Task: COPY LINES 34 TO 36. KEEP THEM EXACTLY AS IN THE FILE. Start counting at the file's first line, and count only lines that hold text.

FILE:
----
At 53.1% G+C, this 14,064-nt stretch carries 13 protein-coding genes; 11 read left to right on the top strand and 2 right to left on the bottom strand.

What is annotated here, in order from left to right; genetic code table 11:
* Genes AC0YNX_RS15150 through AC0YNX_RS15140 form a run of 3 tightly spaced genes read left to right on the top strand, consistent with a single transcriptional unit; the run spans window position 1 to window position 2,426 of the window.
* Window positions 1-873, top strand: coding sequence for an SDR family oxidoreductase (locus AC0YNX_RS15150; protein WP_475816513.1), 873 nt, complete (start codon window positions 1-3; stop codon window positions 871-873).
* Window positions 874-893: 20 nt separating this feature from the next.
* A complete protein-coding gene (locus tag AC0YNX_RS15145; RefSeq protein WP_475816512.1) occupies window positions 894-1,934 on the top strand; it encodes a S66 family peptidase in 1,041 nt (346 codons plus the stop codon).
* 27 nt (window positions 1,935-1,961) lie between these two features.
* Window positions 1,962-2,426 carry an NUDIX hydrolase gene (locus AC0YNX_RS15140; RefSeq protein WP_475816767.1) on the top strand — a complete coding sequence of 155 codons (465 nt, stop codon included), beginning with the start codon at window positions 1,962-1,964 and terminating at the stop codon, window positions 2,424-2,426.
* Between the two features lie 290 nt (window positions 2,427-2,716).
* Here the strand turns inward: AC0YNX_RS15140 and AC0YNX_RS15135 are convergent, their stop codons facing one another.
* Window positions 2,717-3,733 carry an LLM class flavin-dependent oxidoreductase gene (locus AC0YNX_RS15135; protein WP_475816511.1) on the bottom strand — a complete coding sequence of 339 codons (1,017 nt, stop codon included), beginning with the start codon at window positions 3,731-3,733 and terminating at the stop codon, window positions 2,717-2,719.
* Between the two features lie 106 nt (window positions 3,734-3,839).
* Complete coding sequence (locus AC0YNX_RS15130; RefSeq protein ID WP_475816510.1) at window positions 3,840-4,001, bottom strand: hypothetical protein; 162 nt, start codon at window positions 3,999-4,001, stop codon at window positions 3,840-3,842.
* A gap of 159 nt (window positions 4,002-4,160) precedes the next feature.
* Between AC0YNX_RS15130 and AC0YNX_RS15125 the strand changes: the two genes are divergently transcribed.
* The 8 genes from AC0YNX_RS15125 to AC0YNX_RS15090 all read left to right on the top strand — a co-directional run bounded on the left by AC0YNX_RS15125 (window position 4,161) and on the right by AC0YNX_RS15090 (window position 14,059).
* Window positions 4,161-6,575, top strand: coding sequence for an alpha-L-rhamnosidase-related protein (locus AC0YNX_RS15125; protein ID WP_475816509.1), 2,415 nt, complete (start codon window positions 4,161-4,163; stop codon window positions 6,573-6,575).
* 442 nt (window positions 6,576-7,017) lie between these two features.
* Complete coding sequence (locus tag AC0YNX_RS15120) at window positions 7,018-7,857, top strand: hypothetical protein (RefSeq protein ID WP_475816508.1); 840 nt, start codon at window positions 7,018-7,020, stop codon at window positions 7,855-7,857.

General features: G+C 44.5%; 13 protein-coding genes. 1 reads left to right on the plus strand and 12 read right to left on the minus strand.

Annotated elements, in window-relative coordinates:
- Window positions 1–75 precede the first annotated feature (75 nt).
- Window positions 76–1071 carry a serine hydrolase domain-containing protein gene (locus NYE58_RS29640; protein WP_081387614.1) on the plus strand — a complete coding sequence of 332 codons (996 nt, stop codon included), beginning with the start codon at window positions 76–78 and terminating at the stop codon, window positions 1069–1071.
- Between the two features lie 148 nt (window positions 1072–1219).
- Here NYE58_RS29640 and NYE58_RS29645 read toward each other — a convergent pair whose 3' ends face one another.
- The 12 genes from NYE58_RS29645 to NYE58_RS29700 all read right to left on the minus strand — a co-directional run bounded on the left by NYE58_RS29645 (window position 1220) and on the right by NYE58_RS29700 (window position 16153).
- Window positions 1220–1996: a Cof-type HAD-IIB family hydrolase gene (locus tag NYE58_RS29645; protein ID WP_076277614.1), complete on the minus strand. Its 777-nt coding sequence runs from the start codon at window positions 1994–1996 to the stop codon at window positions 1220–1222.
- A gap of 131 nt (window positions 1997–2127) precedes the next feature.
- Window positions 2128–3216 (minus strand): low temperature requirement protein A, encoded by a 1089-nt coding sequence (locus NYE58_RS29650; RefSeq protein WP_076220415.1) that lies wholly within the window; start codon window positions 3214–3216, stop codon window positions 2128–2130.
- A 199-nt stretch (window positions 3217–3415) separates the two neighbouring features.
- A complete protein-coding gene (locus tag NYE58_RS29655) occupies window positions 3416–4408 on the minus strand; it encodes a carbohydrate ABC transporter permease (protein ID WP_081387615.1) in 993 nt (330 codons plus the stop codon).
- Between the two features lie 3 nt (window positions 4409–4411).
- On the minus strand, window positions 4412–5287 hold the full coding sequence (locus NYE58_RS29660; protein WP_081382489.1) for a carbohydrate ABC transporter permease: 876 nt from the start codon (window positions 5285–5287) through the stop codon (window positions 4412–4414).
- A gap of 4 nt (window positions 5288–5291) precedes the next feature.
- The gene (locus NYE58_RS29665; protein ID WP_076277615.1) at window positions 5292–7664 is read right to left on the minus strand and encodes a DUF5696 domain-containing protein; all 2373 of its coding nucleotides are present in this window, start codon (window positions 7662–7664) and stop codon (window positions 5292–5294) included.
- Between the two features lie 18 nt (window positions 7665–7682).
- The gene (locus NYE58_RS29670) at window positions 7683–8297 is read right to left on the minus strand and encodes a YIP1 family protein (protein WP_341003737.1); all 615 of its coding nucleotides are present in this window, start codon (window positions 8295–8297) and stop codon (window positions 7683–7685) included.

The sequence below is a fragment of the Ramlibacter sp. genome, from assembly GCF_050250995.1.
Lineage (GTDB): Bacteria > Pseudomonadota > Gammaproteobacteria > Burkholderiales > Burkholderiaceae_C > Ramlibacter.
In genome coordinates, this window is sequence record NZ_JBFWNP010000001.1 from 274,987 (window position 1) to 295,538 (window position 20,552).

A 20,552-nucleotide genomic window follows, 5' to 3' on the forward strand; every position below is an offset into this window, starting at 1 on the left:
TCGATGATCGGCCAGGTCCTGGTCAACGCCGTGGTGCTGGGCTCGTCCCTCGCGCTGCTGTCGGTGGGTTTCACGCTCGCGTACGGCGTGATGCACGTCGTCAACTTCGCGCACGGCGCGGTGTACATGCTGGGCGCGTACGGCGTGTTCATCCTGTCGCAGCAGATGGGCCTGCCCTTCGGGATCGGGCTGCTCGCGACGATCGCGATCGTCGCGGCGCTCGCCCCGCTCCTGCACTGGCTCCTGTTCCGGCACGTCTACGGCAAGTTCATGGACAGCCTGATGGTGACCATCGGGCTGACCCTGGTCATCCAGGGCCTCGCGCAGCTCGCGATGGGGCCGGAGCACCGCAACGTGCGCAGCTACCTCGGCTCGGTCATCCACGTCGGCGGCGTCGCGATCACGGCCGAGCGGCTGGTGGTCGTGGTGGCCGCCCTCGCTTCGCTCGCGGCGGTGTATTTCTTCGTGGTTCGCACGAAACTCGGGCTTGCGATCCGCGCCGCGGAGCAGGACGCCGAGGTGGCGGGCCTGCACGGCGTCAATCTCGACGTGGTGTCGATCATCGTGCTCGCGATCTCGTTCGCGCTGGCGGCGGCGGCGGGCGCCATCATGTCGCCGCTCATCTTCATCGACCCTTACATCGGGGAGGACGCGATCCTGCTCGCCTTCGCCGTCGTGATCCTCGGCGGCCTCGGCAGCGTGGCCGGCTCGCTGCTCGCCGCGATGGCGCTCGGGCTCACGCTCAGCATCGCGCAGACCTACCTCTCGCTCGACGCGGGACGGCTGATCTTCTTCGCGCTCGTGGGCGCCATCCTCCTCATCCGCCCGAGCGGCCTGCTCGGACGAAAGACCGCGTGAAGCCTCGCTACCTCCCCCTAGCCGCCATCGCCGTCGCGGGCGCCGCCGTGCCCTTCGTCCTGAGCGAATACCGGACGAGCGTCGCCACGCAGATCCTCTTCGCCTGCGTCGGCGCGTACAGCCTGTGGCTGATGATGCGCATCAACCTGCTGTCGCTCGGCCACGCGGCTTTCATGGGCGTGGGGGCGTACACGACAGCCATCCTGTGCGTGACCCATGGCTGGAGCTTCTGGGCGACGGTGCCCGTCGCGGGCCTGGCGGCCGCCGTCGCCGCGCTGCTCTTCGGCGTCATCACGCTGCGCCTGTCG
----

- A gap of 4 nt (window positions 5288–5291) precedes the next feature.
- The gene (locus NYE58_RS29665; protein ID WP_076277615.1) at window positions 5292–7664 is read right to left on the minus strand and encodes a DUF5696 domain-containing protein; all 2373 of its coding nucleotides are present in this window, start codon (window positions 7662–7664) and stop codon (window positions 5292–5294) included.
- Between the two features lie 18 nt (window positions 7665–7682).